Clinical heterogeneity of α-synuclein gene duplication in Parkinson's disease

Juntendo University, Edo, Tōkyō, Japan
Annals of Neurology (Impact Factor: 9.98). 02/2006; 59(2):298-309. DOI: 10.1002/ana.20753
Source: PubMed


Recently, genomic multiplications of alpha-synuclein gene (SNCA) have been reported to cause hereditary early-onset parkinsonism. The objective of this study was to assess the frequency of SNCA multiplications among autosomal dominant hereditary Parkinson's disease (ADPD).
We screened 113 ADPD probands and 200 sporadic PD cases by quantitative polymerase chain reaction and confirmed SNCA multiplications by fluorescence in situ hybridization (FISH) and comparative genomic hybridization array.
Two families (two patients from Family A and one from Family B) with SNCA duplication were identified among ADPD patients. Even though they had the same SNCA duplication, one patient had dementia. Because there was exactly the same difference between the regions originated from each patient, the finding suggests that the phenotype of SNCA multiplication may be also influenced by the range of duplication region. We also detected asymptomatic carriers in the families of both patients. Interestingly, the penetrance ratio was 33.3% (2/6) in one kindred, indicating that the ratio was very much lower than expected.
These two newly identified Japanese patients with SNCA duplication and the five previously identified American and European families with SNCA triplication or duplication mutations indicate that the incidence of SNCA multiplication may be more frequent than previously estimated.

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    • "Asymptomatic carriers and intrafamilial variability found in PD pedigrees with SNCA duplications suggested that in addition to copy number variations, other factors, such as another genetic variability of the SNCA gene, genetic modifiers, genetic background or environmental exposures, could influence the development of symptoms in subjects with SNCA duplications (Ahn et al., 2008; Elia et al., 2013; Nishioka et al., 2009, 2006). A direct relation between SNCA gene dosage and age at disease onset, the disease severity and progression was reported (Ahn et al., 2008; Chartier-Harlin et al., 2004; Ibáñez et al., 2009, 2004; Ikeuchi et al., 2008), and the phenotype of the SNCA duplication may also be influenced by the range of duplication region (Nishioka et al., 2006). "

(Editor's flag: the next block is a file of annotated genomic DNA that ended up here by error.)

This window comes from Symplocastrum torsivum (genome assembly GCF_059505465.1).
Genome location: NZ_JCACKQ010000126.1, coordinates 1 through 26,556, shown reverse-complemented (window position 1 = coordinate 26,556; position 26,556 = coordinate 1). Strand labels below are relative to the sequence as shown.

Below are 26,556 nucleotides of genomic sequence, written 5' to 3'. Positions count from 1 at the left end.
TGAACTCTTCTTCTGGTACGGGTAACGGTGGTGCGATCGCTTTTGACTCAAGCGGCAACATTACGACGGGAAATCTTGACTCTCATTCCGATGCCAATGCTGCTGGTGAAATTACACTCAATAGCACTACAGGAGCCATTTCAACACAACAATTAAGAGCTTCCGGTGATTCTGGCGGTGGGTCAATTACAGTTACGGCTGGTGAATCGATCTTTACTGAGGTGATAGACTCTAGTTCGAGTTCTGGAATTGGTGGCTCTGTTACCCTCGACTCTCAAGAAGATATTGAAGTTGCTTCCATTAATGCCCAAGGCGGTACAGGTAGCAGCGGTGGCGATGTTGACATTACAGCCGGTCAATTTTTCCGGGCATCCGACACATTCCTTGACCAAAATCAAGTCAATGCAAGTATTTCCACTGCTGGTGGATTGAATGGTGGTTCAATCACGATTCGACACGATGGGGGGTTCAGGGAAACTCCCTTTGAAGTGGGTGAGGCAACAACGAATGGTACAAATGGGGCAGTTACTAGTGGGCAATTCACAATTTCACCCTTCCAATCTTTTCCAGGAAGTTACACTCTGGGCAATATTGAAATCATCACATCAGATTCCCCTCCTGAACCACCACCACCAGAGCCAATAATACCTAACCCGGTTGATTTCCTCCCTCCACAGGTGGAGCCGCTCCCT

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    ABSTRACT: Parkinson disease (PD; MIM 168600) is the second most common progressive neurodegenerative disorder characterized by a variety of motor and non-motor features. To date, at least 20 loci and 15 disease-causing genes for parkinsonism have been identified. Among them, the α-synuclein (SNCA) gene was associated with PARK1/PARK4. Point mutations, duplications and triplications in the SNCA gene cause a rare dominant form of PD in familial and sporadic PD cases. The α-synuclein protein, a member of the synuclein family, is abundantly expressed in the brain. The protein is the major component of Lewy bodies and Lewy neurites in dopaminergic neurons in PD. Further understanding of its role in the pathogenesis of PD through various genetic techniques and animal models will likely provide new insights into our understanding, therapy and prevention of PD.
    Full-text · Article · Apr 2014 · Ageing research reviews
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    • "Several point mutations in the SNCA gene and duplications and triplications of the genomic region containing SNCA were revealed. They are very rare and lead to the development of an autosomal dominant form of PD [7] [8] [9] [10] [11]. "